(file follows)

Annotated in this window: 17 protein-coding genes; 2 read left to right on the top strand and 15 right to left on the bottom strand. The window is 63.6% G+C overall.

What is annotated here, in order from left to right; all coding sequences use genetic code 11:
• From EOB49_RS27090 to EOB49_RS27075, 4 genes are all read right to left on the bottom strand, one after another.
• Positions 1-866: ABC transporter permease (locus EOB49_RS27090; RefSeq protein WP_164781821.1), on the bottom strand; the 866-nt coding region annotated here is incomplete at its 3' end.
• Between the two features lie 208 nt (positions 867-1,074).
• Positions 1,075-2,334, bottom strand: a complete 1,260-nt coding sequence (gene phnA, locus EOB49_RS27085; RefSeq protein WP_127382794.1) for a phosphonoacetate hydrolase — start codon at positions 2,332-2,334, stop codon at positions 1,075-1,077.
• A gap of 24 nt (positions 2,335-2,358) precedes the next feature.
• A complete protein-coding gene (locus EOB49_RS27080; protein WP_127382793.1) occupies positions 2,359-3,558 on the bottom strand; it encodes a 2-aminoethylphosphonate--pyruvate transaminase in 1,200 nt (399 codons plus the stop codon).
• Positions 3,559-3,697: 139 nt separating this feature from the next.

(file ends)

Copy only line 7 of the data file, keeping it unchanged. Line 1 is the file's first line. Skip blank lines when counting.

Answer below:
• A gap of 24 nt (positions 2,335-2,358) precedes the next feature.